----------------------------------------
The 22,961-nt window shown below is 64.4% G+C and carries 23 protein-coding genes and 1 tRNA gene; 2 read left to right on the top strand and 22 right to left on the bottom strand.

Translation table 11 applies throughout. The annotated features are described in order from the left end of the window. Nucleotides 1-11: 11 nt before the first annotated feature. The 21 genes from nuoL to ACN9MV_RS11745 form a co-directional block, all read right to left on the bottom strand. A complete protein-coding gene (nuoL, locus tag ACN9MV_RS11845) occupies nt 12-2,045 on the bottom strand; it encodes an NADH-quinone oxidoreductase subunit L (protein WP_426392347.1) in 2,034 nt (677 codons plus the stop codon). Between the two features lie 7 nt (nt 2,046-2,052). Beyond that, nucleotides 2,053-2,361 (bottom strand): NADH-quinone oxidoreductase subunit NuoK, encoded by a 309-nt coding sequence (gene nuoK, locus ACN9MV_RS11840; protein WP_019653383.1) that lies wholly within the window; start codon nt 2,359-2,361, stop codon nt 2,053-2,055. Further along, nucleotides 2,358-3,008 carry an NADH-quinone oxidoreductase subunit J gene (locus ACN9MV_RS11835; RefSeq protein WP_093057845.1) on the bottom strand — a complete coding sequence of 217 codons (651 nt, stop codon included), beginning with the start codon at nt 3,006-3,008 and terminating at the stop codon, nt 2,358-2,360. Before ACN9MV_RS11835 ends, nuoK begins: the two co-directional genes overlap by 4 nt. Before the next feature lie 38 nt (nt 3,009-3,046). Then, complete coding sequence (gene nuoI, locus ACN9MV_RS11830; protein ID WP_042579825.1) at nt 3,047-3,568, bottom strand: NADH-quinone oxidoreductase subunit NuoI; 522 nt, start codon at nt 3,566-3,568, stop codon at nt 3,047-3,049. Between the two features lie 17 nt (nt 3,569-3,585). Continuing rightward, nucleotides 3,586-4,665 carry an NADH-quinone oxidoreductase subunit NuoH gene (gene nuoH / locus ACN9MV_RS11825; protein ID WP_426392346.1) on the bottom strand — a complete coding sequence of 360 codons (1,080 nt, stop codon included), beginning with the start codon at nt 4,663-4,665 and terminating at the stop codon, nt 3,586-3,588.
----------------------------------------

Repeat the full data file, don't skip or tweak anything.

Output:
The 22,961-nt window shown below is 64.4% G+C and carries 23 protein-coding genes and 1 tRNA gene; 2 read left to right on the top strand and 22 right to left on the bottom strand.

Translation table 11 applies throughout. The annotated features are described in order from the left end of the window. Nucleotides 1-11: 11 nt before the first annotated feature. The 21 genes from nuoL to ACN9MV_RS11745 form a co-directional block, all read right to left on the bottom strand. A complete protein-coding gene (nuoL, locus tag ACN9MV_RS11845) occupies nt 12-2,045 on the bottom strand; it encodes an NADH-quinone oxidoreductase subunit L (protein WP_426392347.1) in 2,034 nt (677 codons plus the stop codon). Between the two features lie 7 nt (nt 2,046-2,052). Beyond that, nucleotides 2,053-2,361 (bottom strand): NADH-quinone oxidoreductase subunit NuoK, encoded by a 309-nt coding sequence (gene nuoK, locus ACN9MV_RS11840; protein WP_019653383.1) that lies wholly within the window; start codon nt 2,359-2,361, stop codon nt 2,053-2,055. Further along, nucleotides 2,358-3,008 carry an NADH-quinone oxidoreductase subunit J gene (locus ACN9MV_RS11835; RefSeq protein WP_093057845.1) on the bottom strand — a complete coding sequence of 217 codons (651 nt, stop codon included), beginning with the start codon at nt 3,006-3,008 and terminating at the stop codon, nt 2,358-2,360. Before ACN9MV_RS11835 ends, nuoK begins: the two co-directional genes overlap by 4 nt. Before the next feature lie 38 nt (nt 3,009-3,046). Then, complete coding sequence (gene nuoI, locus ACN9MV_RS11830; protein ID WP_042579825.1) at nt 3,047-3,568, bottom strand: NADH-quinone oxidoreductase subunit NuoI; 522 nt, start codon at nt 3,566-3,568, stop codon at nt 3,047-3,049. Between the two features lie 17 nt (nt 3,569-3,585). Continuing rightward, nucleotides 3,586-4,665 carry an NADH-quinone oxidoreductase subunit NuoH gene (gene nuoH / locus ACN9MV_RS11825; protein ID WP_426392346.1) on the bottom strand — a complete coding sequence of 360 codons (1,080 nt, stop codon included), beginning with the start codon at nt 4,663-4,665 and terminating at the stop codon, nt 3,586-3,588.